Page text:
May 21, 2009 American Folklife Center Announces 2009 Season of Concerts and Lectures

Press Contact: Erin Allen (202) 707-7302; Joanne Rasi (202) 707-1733
Public Contact: American Folklife Center (202) 707-5510

The American Folklife Center in the Library of Congress kicks off its 2009 season with a concert featuring New Hampshire fiddle music in May and a lecture on the 1963 documentary “The High Lonesome Sound.”

The 2009 Homegrown concert series includes eight concerts, one per month from May through December. The series presents the best of traditional music and dance “homegrown” in the United States, as selected by state folklorists from around the nation.

The ongoing Benjamin A. Botkin Folklife Lecture Series features a lecture each month and honors Botkin’s intellectual contributions to the field of folklore. Speakers from academia and the public sector will present findings from their ongoing research and fieldwork.

The Homegrown series and the Botkin series are free and open to the general public.

All Homegrown concerts are at noon in the Coolidge Auditorium on the ground floor of the Thomas Jefferson Building, 10 First St. S.E., Washington, D.C. The Homegrown series is co-sponsored by the Kennedy Center's Millennium Stage. For more information, visit

Thursday, May 28
Brendan Carey Block and friends, Cape Breton fiddle music from New Hampshire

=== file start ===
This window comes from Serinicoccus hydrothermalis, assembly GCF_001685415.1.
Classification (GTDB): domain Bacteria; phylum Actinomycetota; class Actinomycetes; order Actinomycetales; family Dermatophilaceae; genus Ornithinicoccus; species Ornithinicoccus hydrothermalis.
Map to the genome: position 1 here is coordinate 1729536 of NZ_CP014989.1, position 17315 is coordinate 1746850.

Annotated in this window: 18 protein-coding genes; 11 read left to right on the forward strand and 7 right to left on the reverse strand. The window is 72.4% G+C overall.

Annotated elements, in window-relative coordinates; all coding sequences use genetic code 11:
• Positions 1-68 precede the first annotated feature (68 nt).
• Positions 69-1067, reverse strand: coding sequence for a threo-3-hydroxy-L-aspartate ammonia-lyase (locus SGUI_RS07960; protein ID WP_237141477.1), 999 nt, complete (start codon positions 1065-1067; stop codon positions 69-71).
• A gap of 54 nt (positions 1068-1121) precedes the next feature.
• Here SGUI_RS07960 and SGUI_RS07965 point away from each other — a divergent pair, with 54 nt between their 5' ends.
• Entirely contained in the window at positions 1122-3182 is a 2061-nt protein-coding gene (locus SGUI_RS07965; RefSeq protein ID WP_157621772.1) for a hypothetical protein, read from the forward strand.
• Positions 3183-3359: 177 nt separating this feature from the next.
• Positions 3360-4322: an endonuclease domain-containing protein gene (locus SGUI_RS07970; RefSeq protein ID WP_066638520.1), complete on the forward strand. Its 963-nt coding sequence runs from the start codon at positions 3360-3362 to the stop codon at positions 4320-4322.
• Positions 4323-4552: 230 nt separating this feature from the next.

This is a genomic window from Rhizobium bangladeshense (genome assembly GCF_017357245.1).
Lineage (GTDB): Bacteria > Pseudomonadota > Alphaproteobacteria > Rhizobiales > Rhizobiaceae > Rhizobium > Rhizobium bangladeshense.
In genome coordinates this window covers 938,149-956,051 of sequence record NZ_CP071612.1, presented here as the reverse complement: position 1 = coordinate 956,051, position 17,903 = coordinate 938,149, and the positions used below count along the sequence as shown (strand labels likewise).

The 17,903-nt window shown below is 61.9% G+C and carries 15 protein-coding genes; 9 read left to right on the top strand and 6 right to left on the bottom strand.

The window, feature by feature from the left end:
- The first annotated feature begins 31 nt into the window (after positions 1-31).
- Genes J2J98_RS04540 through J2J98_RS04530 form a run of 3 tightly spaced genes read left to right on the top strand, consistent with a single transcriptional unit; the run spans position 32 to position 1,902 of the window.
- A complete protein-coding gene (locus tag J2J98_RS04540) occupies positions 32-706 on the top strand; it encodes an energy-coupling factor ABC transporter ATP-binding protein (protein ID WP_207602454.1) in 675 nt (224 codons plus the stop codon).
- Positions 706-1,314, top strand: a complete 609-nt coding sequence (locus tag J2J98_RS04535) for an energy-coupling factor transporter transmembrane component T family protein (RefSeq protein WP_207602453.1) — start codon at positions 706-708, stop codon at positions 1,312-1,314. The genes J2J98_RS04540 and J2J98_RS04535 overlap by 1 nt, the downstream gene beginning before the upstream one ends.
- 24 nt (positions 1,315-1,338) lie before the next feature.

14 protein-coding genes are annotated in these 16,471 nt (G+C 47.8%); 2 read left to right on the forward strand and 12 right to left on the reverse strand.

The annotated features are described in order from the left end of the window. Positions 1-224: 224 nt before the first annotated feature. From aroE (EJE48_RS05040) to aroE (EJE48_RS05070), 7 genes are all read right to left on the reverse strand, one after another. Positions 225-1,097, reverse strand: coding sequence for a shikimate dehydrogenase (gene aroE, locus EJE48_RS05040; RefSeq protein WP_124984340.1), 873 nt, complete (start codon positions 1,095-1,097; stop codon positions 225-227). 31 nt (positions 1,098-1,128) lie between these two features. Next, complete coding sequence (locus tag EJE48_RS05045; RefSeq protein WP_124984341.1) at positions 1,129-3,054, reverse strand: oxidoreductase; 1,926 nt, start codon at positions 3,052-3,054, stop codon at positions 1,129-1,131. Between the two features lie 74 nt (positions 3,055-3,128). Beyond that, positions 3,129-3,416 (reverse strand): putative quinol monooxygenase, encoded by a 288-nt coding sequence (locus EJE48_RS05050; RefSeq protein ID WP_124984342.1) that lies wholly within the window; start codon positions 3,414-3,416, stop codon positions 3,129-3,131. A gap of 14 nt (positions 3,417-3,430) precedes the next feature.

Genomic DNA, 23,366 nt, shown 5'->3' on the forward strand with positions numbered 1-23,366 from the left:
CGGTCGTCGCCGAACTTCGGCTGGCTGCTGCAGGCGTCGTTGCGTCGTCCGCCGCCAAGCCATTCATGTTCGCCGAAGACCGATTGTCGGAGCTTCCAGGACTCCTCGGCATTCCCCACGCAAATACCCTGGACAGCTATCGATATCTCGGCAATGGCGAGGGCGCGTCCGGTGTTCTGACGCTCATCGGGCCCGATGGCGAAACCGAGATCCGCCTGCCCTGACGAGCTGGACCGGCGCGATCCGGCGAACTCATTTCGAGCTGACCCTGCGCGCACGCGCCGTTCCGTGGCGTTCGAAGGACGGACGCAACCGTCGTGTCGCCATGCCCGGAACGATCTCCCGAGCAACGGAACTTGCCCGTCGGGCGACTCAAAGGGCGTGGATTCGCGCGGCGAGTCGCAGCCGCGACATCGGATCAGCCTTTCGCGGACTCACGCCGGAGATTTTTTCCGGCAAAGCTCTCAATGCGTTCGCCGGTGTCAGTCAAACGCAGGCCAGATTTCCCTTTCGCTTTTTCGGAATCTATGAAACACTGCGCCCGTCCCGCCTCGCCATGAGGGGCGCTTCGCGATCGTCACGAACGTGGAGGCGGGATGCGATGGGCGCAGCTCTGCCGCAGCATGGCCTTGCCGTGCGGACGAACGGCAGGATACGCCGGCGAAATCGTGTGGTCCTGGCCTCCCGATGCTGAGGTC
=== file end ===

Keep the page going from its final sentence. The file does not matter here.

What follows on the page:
Thursday, June 18
Ollin Yoliztli Calmecac, Aztec dance from Pennsylvania

Thursday, July 16
Northern Kentucky Brotherhood Singers, quartet style a capella gospel music from Kentucky

Thursday, August 20
Sreevidhya Chandramouli and friends, Northern Indian Vina, or lute, music from Oregon

Wednesday, September 16
Wayne Newell and Blanche Sockabasin, traditional Passamaquoddy music from Maine

Wednesday, October 7
Rodeo poet Paul Zarzyski and cowboy singer-composer Wylie Gustafson from Montana

Wednesday, November 18
Barbara Lynn and friends, Texas Rhythm and Blues

Thursday, December 3
The Berntsons, Traditional Norwegian-American dance music from Virginia

All Botkin lectures are at noon in the Mary Pickford Theater on the third floor of the James Madison Building, 101 Independence Ave. S.E., Washington, D.C. For more information, visit

Thursday, June 11
“The High Lonesome Sound Revisited: Documenting Traditional Culture in America,” presented by John Cohen, documentary filmmaker

Thursday, August 13
“Documenting Katrina and Rita in Houston,” presented by Carl Lindahl, University of Houston, and Pat Jasper, founding director of Texas Folklife Resources

Wednesday, September 23
“Built with Faith: Place Making and the Religious Imagination in Italian New York,” presented by Joseph Sciorra, Queens University, City University of New York

Wednesday, October 14
“The Stations of the Nation: Yiddish-American Radio 1925-1955,” presented by Henry Sapoznik, University of Wisconsin

The American Folklife Center was created by Congress in 1976 and placed at the Library of Congress to “preserve and present American Folklife” through programs of research, documentation, archival preservation, reference service, live performance, exhibition, public programs and training. The center includes an archive of folk culture, which was established in the Library in 1928 and is now one of the largest collections of ethnographic material from the United States and around the world. Visit the AFC on the web at

The Library of Congress, the nation's oldest federal cultural institution, is the world's preeminent reservoir of knowledge, providing unparalleled collections and integrated resources to Congress and the American people. Many of the Library’s rich resources and treasures may also be accessed through the Library’s website,, and via interactive exhibitions on a new, personalized website at


PR 09-106
ISSN 0731-3527